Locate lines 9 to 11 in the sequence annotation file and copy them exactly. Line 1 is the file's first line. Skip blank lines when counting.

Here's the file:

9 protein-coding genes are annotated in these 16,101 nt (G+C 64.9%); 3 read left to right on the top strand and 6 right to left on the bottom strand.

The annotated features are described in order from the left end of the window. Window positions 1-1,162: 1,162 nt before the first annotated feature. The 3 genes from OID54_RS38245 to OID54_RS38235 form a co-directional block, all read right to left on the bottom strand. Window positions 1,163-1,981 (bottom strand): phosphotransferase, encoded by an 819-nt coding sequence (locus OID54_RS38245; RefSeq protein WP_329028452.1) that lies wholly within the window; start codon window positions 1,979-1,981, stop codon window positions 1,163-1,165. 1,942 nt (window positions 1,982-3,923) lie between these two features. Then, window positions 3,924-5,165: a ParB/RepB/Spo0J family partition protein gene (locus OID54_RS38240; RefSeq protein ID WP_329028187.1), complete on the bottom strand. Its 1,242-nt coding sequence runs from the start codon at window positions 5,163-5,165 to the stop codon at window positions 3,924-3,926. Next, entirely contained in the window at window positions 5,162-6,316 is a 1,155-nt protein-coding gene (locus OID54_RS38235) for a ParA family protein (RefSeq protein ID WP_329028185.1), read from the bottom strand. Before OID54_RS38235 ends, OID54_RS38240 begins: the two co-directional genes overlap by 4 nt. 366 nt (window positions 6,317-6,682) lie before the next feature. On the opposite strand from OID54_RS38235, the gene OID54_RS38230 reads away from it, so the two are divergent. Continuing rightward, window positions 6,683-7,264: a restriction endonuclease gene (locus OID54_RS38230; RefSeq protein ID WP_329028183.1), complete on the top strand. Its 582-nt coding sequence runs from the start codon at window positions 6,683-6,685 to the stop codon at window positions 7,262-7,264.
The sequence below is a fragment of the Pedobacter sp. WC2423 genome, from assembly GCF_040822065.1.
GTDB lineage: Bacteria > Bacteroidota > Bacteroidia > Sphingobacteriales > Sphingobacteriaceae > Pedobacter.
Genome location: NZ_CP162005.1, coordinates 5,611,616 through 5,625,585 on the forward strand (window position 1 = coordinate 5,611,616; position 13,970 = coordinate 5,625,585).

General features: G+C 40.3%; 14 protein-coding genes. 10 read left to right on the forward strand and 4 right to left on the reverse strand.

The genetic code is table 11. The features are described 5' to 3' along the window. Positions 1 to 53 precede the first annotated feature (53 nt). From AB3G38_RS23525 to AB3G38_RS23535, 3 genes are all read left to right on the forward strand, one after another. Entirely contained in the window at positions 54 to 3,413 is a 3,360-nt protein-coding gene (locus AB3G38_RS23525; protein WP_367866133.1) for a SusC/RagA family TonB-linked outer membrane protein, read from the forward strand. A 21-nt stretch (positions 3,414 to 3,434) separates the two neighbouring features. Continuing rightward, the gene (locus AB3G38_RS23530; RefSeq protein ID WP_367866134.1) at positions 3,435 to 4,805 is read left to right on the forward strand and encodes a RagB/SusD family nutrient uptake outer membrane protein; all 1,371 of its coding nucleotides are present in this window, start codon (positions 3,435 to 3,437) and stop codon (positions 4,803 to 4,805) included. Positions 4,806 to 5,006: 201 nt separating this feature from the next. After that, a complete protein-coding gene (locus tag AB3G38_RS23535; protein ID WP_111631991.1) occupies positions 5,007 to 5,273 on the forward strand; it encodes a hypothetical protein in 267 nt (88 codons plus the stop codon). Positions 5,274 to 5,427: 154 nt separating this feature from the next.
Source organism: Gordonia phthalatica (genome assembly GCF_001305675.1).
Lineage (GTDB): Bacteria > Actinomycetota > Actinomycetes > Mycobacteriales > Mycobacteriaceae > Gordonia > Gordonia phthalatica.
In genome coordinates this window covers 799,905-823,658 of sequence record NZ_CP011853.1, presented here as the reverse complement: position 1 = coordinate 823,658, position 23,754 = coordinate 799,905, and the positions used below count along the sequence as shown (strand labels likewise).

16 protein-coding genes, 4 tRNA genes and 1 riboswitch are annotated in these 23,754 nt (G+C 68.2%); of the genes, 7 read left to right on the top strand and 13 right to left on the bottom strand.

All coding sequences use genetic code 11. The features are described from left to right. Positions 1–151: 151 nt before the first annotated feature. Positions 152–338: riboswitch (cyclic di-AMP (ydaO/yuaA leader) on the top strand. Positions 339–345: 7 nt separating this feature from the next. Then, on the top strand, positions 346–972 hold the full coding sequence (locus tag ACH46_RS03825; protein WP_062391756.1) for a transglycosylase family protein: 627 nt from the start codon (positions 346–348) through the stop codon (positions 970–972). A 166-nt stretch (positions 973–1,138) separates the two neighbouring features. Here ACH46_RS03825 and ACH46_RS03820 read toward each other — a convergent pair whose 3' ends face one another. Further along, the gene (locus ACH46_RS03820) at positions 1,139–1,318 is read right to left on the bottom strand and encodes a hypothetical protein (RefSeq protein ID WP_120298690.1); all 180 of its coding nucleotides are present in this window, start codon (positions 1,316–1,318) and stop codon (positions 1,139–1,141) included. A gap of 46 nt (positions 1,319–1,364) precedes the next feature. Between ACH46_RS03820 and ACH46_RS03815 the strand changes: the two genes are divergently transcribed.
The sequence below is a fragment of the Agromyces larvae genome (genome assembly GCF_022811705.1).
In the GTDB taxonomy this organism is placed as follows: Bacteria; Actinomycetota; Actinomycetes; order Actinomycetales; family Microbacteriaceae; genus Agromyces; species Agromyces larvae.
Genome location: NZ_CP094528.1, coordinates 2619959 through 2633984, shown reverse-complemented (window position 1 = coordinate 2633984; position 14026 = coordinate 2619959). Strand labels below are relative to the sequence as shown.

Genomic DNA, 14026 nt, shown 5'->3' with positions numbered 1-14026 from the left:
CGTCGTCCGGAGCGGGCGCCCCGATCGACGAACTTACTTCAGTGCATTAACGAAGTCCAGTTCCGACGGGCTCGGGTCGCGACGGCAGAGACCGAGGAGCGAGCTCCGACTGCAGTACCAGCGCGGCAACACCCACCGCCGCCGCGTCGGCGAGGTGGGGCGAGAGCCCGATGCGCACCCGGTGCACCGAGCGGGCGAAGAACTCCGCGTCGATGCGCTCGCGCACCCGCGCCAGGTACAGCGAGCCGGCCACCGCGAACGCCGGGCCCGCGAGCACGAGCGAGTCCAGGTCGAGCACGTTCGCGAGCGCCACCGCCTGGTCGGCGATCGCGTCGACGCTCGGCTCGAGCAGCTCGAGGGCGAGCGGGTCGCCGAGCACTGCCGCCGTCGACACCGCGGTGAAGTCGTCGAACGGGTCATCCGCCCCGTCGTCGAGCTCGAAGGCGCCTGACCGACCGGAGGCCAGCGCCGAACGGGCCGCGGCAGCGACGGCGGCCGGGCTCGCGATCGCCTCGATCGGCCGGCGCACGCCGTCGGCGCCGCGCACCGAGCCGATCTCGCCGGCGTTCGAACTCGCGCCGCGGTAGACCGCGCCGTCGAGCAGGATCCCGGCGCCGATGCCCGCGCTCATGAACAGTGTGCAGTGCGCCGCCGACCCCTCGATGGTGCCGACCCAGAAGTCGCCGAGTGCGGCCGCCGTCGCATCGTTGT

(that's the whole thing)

Lineage (GTDB): Bacteria > Actinomycetota > Actinomycetes > Mycobacteriales > Mycobacteriaceae > Gordonia > Gordonia phthalatica.
In genome coordinates this window covers 799,905-823,658 of sequence record NZ_CP011853.1, presented here as the reverse complement: position 1 = coordinate 823,658, position 23,754 = coordinate 799,905, and the positions used below count along the sequence as shown (strand labels likewise).

16 protein-coding genes, 4 tRNA genes and 1 riboswitch are annotated in these 23,754 nt (G+C 68.2%); of the genes, 7 read left to right on the top strand and 13 right to left on the bottom strand.